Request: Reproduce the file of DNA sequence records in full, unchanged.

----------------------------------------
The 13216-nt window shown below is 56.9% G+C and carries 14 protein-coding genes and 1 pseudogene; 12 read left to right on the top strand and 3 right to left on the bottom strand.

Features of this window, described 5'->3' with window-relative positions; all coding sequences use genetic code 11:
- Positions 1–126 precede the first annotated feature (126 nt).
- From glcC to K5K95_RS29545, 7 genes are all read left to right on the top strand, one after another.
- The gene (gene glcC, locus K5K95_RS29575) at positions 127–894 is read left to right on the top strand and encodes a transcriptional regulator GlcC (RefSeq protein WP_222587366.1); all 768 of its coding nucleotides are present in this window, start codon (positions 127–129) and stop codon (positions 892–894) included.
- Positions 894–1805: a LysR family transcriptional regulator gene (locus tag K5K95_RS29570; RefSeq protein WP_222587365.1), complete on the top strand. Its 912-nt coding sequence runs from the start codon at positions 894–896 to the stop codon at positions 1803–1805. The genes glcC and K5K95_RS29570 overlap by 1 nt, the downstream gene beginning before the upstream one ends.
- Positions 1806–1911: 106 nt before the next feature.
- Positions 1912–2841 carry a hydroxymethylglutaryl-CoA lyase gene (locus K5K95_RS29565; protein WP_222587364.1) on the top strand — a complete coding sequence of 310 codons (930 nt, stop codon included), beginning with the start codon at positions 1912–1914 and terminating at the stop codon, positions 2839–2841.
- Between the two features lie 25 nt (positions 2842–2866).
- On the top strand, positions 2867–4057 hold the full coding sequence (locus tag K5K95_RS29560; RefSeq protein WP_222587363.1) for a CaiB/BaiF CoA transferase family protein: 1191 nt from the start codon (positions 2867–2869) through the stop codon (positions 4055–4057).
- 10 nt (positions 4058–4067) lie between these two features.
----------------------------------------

The 13216-nt window shown below is 56.9% G+C and carries 14 protein-coding genes and 1 pseudogene; 12 read left to right on the top strand and 3 right to left on the bottom strand.

Features of this window, described 5'->3' with window-relative positions; all coding sequences use genetic code 11:
- Positions 1–126 precede the first annotated feature (126 nt).
- From glcC to K5K95_RS29545, 7 genes are all read left to right on the top strand, one after another.
- The gene (gene glcC, locus K5K95_RS29575) at positions 127–894 is read left to right on the top strand and encodes a transcriptional regulator GlcC (RefSeq protein WP_222587366.1); all 768 of its coding nucleotides are present in this window, start codon (positions 127–129) and stop codon (positions 892–894) included.
- Positions 894–1805: a LysR family transcriptional regulator gene (locus tag K5K95_RS29570; RefSeq protein WP_222587365.1), complete on the top strand. Its 912-nt coding sequence runs from the start codon at positions 894–896 to the stop codon at positions 1803–1805. The genes glcC and K5K95_RS29570 overlap by 1 nt, the downstream gene beginning before the upstream one ends.
- Positions 1806–1911: 106 nt before the next feature.
- Positions 1912–2841 carry a hydroxymethylglutaryl-CoA lyase gene (locus K5K95_RS29565; protein WP_222587364.1) on the top strand — a complete coding sequence of 310 codons (930 nt, stop codon included), beginning with the start codon at positions 1912–1914 and terminating at the stop codon, positions 2839–2841.
- Between the two features lie 25 nt (positions 2842–2866).
- On the top strand, positions 2867–4057 hold the full coding sequence (locus tag K5K95_RS29560; RefSeq protein WP_222587363.1) for a CaiB/BaiF CoA transferase family protein: 1191 nt from the start codon (positions 2867–2869) through the stop codon (positions 4055–4057).
- 10 nt (positions 4058–4067) lie between these two features.